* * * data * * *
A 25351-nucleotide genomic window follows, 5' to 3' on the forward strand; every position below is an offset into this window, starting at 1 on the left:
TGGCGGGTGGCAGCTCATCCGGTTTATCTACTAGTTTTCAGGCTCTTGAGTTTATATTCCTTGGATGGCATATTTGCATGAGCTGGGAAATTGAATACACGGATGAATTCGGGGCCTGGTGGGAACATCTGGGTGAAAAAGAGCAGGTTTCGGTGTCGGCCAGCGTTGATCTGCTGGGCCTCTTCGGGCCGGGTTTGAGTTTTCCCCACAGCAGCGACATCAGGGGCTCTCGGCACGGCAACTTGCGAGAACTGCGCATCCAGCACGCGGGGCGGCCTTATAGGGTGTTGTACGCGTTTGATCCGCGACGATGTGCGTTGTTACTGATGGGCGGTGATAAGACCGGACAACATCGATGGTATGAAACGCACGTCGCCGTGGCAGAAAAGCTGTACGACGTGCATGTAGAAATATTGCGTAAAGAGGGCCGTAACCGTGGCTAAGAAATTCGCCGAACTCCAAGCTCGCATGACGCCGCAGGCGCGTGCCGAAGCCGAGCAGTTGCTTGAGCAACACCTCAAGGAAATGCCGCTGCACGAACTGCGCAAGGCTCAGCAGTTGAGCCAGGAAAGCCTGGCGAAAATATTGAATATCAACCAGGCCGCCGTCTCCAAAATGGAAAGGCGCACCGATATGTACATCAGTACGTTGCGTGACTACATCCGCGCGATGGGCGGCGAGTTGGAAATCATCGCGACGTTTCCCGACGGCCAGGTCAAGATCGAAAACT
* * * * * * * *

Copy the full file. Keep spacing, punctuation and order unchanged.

A 25351-nucleotide genomic window follows, 5' to 3' on the forward strand; every position below is an offset into this window, starting at 1 on the left:
TGGCGGGTGGCAGCTCATCCGGTTTATCTACTAGTTTTCAGGCTCTTGAGTTTATATTCCTTGGATGGCATATTTGCATGAGCTGGGAAATTGAATACACGGATGAATTCGGGGCCTGGTGGGAACATCTGGGTGAAAAAGAGCAGGTTTCGGTGTCGGCCAGCGTTGATCTGCTGGGCCTCTTCGGGCCGGGTTTGAGTTTTCCCCACAGCAGCGACATCAGGGGCTCTCGGCACGGCAACTTGCGAGAACTGCGCATCCAGCACGCGGGGCGGCCTTATAGGGTGTTGTACGCGTTTGATCCGCGACGATGTGCGTTGTTACTGATGGGCGGTGATAAGACCGGACAACATCGATGGTATGAAACGCACGTCGCCGTGGCAGAAAAGCTGTACGACGTGCATGTAGAAATATTGCGTAAAGAGGGCCGTAACCGTGGCTAAGAAATTCGCCGAACTCCAAGCTCGCATGACGCCGCAGGCGCGTGCCGAAGCCGAGCAGTTGCTTGAGCAACACCTCAAGGAAATGCCGCTGCACGAACTGCGCAAGGCTCAGCAGTTGAGCCAGGAAAGCCTGGCGAAAATATTGAATATCAACCAGGCCGCCGTCTCCAAAATGGAAAGGCGCACCGATATGTACATCAGTACGTTGCGTGACTACATCCGCGCGATGGGCGGCGAGTTGGAAATCATCGCGACGTTTCCCGACGGCCAGGTCAAGATCGAAAACT